Words drive causes

  • Sunday, January 19, 2014

What a great college football season for the state of South Carolina. Carolina beats Wisconsin in the Capital One Bowl and Clemson bashes Ohio State in the Orange Bowl. Both teams finish in the Top 10.

It is amazing to see the progress and status of our two top universities’ football programs to excel in the same year. What is also amazing is how the followers of both schools listen to and respond to the sparring words of their coaches concerning their state rivals. Carolina coach, Steve Spurrier said, “These two Capital One Bowls in a row are pretty nice, but that state championship ain’t bad either.” Two days later after Clemson’s win in the Orange Bowl, and in an attempt to get the last laugh after the Orange Bowl win, Dabo Swinney threw a jab back at South Carolina by saying, “We’ve entered uncharted waters and stand alone. We’re the first team from South Carolina to ever win a BCS Bowl.”

Boy, did the fans ever respond in support of their perspective beloved coaches. They took to Facebook, internet sports sites, and Twitter. The coaches trolling lit them up. Emotions ran wild with fiery comments from both sides. Fans were behind them. It has been entertaining to watch but also remarkable to see how people unite to support the words of their leaders. We are prone to react emotionally by saying things. Then we react by becoming involved by putting stickers and decals on our cars, buying t-shirts and hats. All driven by the expressions stated by the coaches and don them with pride. Great things happen when communities come together behind a cause.

That is what followers do when they are inspired by the words of their leader.

Following the teachings of Jesus, we are called to feed the hungry, give drink to the thirsty and clothes the naked. Pope Frances said in his hope for the New Year, “We are also called to see the violence and injustices present in so many parts of the world and which cannot leave us indifferent and immobile. There is the need for the commitment of all to build a society that is truly more just and united.”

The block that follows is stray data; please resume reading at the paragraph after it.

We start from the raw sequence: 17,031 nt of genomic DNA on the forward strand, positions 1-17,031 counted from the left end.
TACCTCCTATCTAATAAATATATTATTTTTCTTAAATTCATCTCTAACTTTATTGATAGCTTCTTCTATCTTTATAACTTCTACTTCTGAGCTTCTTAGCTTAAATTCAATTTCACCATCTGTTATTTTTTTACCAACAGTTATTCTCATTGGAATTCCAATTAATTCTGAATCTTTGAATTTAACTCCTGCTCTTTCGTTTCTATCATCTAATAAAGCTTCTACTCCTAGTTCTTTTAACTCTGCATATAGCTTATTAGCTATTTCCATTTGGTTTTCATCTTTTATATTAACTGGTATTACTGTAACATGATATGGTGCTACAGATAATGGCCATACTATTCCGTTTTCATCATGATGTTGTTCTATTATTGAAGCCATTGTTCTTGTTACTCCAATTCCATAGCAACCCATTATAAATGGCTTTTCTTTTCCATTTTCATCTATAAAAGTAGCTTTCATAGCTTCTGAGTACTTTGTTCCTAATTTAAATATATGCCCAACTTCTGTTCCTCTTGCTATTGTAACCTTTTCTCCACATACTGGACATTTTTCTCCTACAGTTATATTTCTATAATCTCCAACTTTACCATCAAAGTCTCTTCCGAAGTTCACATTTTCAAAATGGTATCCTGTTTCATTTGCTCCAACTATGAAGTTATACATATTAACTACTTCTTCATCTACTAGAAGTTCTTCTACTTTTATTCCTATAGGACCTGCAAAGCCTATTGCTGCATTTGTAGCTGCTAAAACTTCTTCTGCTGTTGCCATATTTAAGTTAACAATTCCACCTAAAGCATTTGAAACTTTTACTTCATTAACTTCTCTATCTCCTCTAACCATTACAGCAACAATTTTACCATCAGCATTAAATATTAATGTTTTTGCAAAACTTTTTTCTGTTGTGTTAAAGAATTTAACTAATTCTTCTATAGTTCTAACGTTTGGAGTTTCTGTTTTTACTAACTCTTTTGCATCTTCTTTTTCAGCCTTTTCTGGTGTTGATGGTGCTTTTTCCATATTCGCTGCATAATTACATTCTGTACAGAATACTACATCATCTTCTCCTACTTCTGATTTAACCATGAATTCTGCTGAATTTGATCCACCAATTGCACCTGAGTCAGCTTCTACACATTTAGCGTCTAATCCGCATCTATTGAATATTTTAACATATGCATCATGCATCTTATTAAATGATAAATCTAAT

In 2008, East Cooper Community Outreach launched an initiative to eliminate poverty in the East Cooper communities.

In order to meet that goal, our program efforts strive towards helping the poor and working poor become self-sufficient, independent of government assistance. Accomplishing this ambitious challenge requires we come together as a community.

Everybody can help - no matter if you are rich or poor. Everyone has something to give. Christ Our King Catholic Church conducts an annual member inventory survey with its parishioners called Time Talent and Treasure. The purpose is to let every member know they are to contribute to the cause of the church in one way or another. In other words, everyone has been blessed in some way and their participation is imperative for the mission to be advanced. Everyone in East Cooper has been blessed in one way or another. There are so many ways anyone can be involved in contributing to our mission at ECCO. You can mentor an at-risk child. You can donate money or volunteer. Can you repair a car? If you can read, you can help someone else read. Tutoring a friend, sitting with an elderly neighbor, watching a neighbor’s child, providing a ride – these are all ways you can help. Giving a hand - fixing a meal - with each and every resident doing his or her part, we can beat poverty.

Jack Little is executive director of East Cooper Community Outreach.

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